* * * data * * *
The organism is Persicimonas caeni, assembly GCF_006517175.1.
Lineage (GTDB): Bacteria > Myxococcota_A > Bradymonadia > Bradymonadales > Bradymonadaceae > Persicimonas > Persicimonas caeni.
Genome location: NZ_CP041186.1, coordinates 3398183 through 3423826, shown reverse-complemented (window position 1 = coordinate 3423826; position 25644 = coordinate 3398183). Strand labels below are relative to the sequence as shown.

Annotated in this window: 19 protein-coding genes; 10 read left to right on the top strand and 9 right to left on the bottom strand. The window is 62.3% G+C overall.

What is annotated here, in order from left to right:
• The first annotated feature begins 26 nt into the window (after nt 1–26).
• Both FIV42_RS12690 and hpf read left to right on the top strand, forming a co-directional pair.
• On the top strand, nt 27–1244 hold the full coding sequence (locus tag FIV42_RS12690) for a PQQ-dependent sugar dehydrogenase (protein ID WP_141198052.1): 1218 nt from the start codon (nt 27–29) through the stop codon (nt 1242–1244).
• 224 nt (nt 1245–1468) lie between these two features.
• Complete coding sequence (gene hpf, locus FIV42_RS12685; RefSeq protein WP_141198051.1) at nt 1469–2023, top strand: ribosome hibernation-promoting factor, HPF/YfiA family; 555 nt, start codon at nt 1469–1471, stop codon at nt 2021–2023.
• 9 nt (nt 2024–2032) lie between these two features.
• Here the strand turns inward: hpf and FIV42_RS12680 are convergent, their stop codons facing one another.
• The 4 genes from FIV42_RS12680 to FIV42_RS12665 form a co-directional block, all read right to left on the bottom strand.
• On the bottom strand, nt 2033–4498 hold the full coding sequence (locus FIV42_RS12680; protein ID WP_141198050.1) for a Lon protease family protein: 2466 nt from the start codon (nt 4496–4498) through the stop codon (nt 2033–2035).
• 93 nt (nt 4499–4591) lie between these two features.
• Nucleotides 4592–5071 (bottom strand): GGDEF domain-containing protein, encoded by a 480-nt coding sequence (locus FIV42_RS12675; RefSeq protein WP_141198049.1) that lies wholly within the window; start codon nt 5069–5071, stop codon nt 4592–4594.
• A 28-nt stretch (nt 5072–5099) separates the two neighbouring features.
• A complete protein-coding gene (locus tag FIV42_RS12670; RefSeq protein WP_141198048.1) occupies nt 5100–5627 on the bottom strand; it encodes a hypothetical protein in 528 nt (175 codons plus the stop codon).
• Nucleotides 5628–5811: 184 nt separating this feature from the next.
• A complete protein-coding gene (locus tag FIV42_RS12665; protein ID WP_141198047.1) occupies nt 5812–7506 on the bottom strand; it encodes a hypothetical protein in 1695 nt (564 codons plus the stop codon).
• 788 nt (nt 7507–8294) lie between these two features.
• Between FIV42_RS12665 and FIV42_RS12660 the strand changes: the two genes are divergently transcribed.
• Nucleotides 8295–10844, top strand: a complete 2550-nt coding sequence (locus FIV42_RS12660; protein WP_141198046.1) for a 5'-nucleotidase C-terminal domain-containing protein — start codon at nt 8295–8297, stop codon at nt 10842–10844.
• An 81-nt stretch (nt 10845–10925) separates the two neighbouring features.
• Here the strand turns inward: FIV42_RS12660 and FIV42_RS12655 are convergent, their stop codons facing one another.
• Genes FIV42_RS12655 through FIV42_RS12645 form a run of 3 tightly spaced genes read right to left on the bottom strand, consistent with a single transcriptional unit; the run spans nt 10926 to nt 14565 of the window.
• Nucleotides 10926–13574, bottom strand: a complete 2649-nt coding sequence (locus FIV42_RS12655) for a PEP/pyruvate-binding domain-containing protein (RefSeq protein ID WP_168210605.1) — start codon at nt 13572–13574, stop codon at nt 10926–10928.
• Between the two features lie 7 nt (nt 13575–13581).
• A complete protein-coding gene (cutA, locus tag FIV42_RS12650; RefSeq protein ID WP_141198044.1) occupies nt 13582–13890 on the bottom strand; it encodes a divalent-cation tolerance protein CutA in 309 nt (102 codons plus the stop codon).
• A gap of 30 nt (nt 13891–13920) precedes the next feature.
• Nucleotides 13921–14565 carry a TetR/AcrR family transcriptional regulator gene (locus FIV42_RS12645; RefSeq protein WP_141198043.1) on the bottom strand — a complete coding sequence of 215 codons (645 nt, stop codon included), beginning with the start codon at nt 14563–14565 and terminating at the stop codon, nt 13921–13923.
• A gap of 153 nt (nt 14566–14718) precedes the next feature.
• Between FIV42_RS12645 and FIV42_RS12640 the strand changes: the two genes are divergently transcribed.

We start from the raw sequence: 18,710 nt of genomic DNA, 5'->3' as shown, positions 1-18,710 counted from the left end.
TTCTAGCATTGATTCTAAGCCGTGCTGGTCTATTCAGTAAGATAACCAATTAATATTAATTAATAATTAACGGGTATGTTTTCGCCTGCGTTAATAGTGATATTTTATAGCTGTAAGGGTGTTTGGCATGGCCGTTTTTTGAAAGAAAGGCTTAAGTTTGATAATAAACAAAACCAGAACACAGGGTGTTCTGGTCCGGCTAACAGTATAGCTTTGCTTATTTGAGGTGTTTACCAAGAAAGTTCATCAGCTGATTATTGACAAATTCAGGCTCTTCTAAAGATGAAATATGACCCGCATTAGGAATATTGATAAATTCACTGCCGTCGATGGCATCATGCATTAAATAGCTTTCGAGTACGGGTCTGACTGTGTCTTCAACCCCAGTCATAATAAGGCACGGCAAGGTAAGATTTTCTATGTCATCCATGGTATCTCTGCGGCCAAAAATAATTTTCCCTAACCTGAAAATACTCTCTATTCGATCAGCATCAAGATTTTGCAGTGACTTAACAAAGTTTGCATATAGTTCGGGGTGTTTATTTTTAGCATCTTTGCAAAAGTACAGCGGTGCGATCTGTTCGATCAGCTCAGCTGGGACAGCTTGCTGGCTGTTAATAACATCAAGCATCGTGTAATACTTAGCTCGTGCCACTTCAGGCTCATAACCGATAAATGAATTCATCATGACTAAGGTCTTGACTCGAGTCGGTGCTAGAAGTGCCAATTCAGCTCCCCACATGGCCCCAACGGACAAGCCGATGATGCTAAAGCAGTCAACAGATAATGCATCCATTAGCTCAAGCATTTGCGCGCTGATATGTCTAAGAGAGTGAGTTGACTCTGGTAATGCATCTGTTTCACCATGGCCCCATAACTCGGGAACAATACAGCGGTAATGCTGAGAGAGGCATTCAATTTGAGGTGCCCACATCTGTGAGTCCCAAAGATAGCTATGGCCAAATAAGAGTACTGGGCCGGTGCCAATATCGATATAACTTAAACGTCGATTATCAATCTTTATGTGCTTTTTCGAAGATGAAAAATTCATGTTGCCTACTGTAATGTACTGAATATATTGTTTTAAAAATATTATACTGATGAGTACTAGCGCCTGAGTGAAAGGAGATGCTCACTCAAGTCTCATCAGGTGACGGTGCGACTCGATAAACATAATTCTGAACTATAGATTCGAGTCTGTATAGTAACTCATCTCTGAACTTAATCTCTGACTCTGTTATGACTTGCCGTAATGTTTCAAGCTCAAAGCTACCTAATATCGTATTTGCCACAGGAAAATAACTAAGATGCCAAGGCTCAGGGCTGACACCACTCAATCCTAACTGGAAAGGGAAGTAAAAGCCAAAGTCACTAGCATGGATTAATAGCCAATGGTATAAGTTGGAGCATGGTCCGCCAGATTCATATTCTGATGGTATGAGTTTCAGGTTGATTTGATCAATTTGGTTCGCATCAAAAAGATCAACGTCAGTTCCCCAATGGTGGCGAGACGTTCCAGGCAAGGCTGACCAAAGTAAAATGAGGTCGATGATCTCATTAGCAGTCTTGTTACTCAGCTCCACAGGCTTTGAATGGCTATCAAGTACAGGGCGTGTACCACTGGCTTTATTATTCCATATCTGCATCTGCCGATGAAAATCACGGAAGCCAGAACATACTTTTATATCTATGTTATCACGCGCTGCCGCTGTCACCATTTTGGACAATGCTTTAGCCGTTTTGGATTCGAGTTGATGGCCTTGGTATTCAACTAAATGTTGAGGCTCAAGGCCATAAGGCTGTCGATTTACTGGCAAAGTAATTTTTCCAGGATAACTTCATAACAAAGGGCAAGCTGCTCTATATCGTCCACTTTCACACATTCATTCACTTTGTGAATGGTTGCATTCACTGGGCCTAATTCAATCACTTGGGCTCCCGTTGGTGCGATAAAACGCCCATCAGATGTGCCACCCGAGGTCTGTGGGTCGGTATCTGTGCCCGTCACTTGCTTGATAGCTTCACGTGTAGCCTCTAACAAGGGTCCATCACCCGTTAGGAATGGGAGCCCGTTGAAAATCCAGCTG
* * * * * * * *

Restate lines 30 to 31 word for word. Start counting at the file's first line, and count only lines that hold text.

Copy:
• A gap of 30 nt (nt 13891–13920) precedes the next feature.
• Nucleotides 13921–14565 carry a TetR/AcrR family transcriptional regulator gene (locus FIV42_RS12645; RefSeq protein WP_141198043.1) on the bottom strand — a complete coding sequence of 215 codons (645 nt, stop codon included), beginning with the start codon at nt 14563–14565 and terminating at the stop codon, nt 13921–13923.